Continued conservation urged after Balto. Co. water main break

15,000 still without service due to weekend incident

some question pace of response

March 08, 2010|By Liz F. Kay | Baltimore Sun reporter

About 15,000 residents and businesses in northwestern Baltimore County remained without running water Monday evening as city public works crews refill tanks and engineer a plan to fix a 36-inch water main that broke early Saturday.

Residents in southern Reisterstown and Owings Mills were asked to continue to conserve water until full service is restored to their northern neighbors.

"As we have in every disaster situation, we're going to need cooperation," county Executive James T. Smith Jr. said.

People in Reisterstown and Glyndon north of Pleasant Hill Road might see sporadic bursts of flowing water, but Kurt Kocher -- a spokesman for Baltimore's Department of Public Works, which supplies water to both city and Baltimore County residents -- said they should keep their taps closed, for now.

"It's progressing, faster than it was yesterday," he said. "Whatever you can do to keep our taps off here, the faster it's going to be to refill all the pipes and the tanks so the system can recover."

For Nancy Tarr Hart of Reisterstown, the process wasn't fast enough. She called Smith's office, her state delegates and other officials to voice frustration that water had been restored to some parts of the community but not all by Monday.

"I'm not saying, 'Please, make a miracle,'" she said. "I am saying, 'Why is it taking so long?'"

She filled three jugs of non-potable water for her and her cat at a water distribution center that county officials set up at Reisterstown Regional Park and picked up bottled water at Walmart in Westminster.

"I will never take piped water for granted ever again in my life," she said. "This is sort of like wartime, when you're being rationed."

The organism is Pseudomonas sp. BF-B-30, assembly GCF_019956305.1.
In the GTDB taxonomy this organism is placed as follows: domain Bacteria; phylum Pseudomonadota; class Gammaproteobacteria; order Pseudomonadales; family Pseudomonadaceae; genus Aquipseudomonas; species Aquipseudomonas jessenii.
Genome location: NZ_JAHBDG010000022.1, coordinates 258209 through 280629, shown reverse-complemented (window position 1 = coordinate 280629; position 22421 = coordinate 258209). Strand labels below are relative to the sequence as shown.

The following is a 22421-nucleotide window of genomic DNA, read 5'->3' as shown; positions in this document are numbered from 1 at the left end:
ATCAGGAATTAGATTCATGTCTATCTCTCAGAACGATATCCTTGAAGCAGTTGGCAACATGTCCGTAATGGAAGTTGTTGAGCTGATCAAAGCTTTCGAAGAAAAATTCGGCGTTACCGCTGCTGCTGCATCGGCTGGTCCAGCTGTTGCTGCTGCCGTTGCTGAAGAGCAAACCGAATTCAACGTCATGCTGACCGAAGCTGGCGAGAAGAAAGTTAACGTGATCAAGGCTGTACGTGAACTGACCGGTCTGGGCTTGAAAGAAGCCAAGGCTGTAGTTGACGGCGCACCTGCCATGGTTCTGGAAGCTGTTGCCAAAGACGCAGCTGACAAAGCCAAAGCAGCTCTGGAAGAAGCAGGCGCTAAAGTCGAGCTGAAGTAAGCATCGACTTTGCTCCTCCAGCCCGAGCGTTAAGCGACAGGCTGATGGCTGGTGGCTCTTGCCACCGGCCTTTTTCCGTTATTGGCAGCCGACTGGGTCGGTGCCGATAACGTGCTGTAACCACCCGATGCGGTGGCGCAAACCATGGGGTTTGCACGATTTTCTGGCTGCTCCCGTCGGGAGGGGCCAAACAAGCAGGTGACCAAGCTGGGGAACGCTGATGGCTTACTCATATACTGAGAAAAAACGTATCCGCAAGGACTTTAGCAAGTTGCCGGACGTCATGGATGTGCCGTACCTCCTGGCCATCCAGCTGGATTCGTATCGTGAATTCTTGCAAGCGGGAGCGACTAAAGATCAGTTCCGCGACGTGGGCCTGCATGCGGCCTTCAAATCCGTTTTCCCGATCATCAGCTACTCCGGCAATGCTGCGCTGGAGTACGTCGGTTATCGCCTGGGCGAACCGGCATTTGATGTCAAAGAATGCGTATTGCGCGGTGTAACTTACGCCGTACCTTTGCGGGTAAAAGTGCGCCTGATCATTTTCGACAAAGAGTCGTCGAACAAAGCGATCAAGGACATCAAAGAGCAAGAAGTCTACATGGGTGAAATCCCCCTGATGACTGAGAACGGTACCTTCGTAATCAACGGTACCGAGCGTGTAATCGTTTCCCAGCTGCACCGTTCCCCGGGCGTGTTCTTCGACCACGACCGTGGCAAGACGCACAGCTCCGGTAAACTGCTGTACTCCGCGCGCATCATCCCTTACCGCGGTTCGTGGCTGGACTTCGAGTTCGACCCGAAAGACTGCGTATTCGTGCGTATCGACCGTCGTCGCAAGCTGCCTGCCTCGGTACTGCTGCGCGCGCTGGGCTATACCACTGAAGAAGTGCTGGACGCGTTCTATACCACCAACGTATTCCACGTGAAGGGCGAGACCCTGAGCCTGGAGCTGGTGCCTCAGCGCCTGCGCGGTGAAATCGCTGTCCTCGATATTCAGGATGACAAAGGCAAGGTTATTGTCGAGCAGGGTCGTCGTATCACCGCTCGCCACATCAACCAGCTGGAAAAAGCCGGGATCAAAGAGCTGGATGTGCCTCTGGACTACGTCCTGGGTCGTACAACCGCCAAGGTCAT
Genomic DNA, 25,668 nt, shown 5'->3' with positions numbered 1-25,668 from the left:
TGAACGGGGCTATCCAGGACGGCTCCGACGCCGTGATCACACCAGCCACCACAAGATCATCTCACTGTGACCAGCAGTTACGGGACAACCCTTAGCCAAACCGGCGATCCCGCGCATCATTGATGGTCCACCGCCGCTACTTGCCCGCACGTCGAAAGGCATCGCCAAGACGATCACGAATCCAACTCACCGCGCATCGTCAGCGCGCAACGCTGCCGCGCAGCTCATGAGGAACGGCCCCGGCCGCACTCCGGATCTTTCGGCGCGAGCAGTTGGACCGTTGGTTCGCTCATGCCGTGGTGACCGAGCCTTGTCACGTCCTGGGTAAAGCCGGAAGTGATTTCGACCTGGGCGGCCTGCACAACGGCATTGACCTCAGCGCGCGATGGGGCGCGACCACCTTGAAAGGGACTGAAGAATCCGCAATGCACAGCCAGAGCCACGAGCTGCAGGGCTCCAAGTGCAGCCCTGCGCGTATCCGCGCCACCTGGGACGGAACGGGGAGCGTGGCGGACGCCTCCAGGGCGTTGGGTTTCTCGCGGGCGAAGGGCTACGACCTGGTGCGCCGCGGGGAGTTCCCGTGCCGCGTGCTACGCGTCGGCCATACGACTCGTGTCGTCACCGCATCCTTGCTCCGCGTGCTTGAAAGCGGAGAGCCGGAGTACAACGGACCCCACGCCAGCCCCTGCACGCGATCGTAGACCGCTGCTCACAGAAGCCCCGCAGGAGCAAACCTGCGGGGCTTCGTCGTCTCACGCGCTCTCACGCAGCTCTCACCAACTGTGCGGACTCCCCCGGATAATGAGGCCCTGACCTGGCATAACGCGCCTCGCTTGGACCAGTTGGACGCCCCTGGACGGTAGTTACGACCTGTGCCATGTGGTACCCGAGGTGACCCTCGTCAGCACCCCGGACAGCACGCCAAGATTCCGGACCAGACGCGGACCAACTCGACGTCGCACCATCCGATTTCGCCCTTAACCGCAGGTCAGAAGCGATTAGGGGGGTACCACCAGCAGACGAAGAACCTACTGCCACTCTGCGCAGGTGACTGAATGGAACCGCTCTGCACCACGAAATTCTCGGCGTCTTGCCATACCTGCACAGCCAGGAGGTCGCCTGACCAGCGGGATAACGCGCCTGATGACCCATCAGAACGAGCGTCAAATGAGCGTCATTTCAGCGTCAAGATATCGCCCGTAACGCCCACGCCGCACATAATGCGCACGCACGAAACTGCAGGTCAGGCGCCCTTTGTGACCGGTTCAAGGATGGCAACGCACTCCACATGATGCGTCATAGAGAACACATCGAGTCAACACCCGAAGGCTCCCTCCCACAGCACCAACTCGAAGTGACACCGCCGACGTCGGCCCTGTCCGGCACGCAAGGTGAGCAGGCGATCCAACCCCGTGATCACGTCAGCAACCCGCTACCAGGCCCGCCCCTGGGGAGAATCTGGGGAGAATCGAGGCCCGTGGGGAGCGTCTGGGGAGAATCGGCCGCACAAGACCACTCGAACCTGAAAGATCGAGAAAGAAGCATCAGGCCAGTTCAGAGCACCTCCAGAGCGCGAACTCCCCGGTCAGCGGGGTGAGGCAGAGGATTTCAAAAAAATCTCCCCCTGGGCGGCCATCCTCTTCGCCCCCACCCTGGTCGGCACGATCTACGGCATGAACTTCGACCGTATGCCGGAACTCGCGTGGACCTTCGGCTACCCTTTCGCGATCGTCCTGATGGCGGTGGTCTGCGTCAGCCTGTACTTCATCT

The system lost 3 million gallons over 12 hours before the leak was discovered, according to Kocher. Initially, 100,000 residents and businesses were without service, and county officials said the distribution center would continue as needed.

"Everybody has to understand it's a slow process," Kocher said. "Today is already better than yesterday. Tonight is going to be better than today. Tomorrow's going to be better than that."

The distribution center opened at noon Monday, and within an hour, more than 100 households picked up water. They were allowed one gallon of drinking water per person in their household and up to five gallons of non-potable water.

"I feel for these people," said Lt. Mark F. Demski of Baltimore County's Office of Homeland Security and Emergency Management. "You don't know much you like water until you're affected."

The county Fire Department supplied a tanker truck of non-potable water to use for flushing toilets, and it was working to provide 6,000 gallons of drinking water, Demski said. Baltimore's public works department and theMaryland Food Bank also provided drinking water, according to Baltimore County Fire Division Chief Michael Robinson, and other supplies came through agreements with Walmart and Home Depot, he said.

Affected residents might be able to use water for basic needs Tuesday, but even when the system has refilled, conservation measures will be in place.

"It's not going to be a 100 percent normal situation until the pipe is replaced," Kocher said.

Plans to bring in a contractor for those repairs were "in progress," according to Kocher. However, the break occurred in difficult terrain -- the main is under a stream near a steep, wooded embankment. Engineers were working to determine how to divert the stream and build a temporary road to bring in equipment, and how to prevent the equipment from sinking in the wet ground. It may be faster to build a bypass rather than excavate and replace the broken segment, Kocher said.

Marc Ryder of Reisterstown, who lives in the affected area, said he was satisfied by the response. As a U.S. Navy engineer, he recognized the complexity of the issue.

"It's going to be difficult to get in there," he said. "I know firsthand they're doing a good job."

In the meantime, his family, including five children ages 5 to 14 years old, was showering at relatives' homes in Carroll County and "scheduling toilet time." Baltimore Sun reporter Nick Madigan contributed to this article.

Baltimore Sun reporter Nick Madigan contributed to this article.

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